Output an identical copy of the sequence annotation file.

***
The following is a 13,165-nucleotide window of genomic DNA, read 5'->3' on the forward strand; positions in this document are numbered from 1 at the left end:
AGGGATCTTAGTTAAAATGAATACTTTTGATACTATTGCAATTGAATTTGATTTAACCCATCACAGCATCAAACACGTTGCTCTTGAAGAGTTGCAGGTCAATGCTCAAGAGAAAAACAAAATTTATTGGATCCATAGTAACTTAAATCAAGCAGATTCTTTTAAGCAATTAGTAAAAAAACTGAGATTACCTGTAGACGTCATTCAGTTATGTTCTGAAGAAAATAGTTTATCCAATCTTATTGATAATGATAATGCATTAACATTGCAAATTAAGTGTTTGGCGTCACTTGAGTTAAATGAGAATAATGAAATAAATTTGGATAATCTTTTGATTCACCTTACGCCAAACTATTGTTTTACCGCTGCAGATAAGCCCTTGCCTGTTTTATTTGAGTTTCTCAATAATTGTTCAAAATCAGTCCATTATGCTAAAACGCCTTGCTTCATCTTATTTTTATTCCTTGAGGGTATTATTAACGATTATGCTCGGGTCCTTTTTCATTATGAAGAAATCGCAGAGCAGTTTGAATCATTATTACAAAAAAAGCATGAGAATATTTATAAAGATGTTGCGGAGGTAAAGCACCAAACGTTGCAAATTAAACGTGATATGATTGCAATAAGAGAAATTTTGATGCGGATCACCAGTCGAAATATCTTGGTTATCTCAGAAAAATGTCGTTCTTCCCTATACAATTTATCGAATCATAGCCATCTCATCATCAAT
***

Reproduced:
The following is a 13,165-nucleotide window of genomic DNA, read 5'->3' on the forward strand; positions in this document are numbered from 1 at the left end:
AGGGATCTTAGTTAAAATGAATACTTTTGATACTATTGCAATTGAATTTGATTTAACCCATCACAGCATCAAACACGTTGCTCTTGAAGAGTTGCAGGTCAATGCTCAAGAGAAAAACAAAATTTATTGGATCCATAGTAACTTAAATCAAGCAGATTCTTTTAAGCAATTAGTAAAAAAACTGAGATTACCTGTAGACGTCATTCAGTTATGTTCTGAAGAAAATAGTTTATCCAATCTTATTGATAATGATAATGCATTAACATTGCAAATTAAGTGTTTGGCGTCACTTGAGTTAAATGAGAATAATGAAATAAATTTGGATAATCTTTTGATTCACCTTACGCCAAACTATTGTTTTACCGCTGCAGATAAGCCCTTGCCTGTTTTATTTGAGTTTCTCAATAATTGTTCAAAATCAGTCCATTATGCTAAAACGCCTTGCTTCATCTTATTTTTATTCCTTGAGGGTATTATTAACGATTATGCTCGGGTCCTTTTTCATTATGAAGAAATCGCAGAGCAGTTTGAATCATTATTACAAAAAAAGCATGAGAATATTTATAAAGATGTTGCGGAGGTAAAGCACCAAACGTTGCAAATTAAACGTGATATGATTGCAATAAGAGAAATTTTGATGCGGATCACCAGTCGAAATATCTTGGTTATCTCAGAAAAATGTCGTTCTTCCCTATACAATTTATCGAATCATAGCCATCTCATCATCAAT